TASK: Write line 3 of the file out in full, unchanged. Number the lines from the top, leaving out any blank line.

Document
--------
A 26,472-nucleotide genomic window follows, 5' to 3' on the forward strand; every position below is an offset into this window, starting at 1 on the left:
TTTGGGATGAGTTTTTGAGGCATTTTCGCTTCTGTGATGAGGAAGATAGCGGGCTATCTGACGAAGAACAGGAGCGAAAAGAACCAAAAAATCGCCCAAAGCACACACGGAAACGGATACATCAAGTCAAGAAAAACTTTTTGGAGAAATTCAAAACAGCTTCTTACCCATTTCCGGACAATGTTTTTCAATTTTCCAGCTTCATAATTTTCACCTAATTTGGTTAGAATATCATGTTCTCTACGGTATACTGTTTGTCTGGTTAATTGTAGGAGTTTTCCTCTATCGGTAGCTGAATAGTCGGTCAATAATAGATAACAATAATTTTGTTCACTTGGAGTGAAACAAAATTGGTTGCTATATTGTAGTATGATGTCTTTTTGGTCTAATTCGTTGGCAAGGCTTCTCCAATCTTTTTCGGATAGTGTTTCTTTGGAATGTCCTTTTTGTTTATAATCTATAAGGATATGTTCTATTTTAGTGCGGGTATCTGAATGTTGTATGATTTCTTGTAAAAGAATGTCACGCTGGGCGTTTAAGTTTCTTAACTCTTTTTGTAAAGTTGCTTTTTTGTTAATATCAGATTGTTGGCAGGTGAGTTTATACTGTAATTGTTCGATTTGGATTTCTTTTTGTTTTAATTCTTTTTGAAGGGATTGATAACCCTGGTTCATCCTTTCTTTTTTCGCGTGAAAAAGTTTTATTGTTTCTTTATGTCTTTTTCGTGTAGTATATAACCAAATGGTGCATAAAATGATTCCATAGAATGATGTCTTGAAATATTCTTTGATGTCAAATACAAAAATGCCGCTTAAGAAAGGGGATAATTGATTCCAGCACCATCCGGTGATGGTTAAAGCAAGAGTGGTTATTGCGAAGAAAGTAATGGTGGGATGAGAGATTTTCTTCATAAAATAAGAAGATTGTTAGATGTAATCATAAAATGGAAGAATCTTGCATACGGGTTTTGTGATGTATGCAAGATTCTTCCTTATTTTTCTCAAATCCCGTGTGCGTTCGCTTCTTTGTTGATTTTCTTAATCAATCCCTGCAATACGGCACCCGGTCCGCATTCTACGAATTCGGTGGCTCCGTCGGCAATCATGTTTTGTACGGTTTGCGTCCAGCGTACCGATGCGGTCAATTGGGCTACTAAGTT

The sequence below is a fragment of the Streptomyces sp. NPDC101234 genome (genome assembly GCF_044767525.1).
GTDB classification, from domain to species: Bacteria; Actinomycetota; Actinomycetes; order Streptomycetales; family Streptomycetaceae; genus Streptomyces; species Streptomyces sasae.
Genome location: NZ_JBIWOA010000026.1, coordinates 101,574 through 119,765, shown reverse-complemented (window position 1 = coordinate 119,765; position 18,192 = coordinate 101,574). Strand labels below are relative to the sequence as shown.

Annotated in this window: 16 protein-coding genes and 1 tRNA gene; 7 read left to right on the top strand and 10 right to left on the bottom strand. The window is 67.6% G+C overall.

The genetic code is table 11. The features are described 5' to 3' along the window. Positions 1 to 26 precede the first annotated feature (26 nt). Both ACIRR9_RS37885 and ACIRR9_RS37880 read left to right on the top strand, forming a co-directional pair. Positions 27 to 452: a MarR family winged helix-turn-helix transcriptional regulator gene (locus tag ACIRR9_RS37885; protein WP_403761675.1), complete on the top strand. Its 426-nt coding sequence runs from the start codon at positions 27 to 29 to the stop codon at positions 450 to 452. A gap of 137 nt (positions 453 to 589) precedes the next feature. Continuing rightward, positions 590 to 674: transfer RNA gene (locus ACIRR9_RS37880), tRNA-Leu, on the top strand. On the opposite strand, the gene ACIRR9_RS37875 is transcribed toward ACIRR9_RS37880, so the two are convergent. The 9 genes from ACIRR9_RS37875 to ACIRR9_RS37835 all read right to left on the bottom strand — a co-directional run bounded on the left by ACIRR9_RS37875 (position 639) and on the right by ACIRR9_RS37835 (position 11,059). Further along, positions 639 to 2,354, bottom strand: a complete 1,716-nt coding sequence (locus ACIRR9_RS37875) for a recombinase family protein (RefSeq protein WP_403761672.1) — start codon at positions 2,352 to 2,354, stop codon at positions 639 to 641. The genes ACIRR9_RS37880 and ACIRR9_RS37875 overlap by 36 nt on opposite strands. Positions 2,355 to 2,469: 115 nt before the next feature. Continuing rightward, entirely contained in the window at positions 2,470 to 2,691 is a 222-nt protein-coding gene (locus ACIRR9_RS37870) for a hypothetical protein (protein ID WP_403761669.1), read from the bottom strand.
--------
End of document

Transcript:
The sequence below is a fragment of the Streptomyces sp. NPDC101234 genome (genome assembly GCF_044767525.1).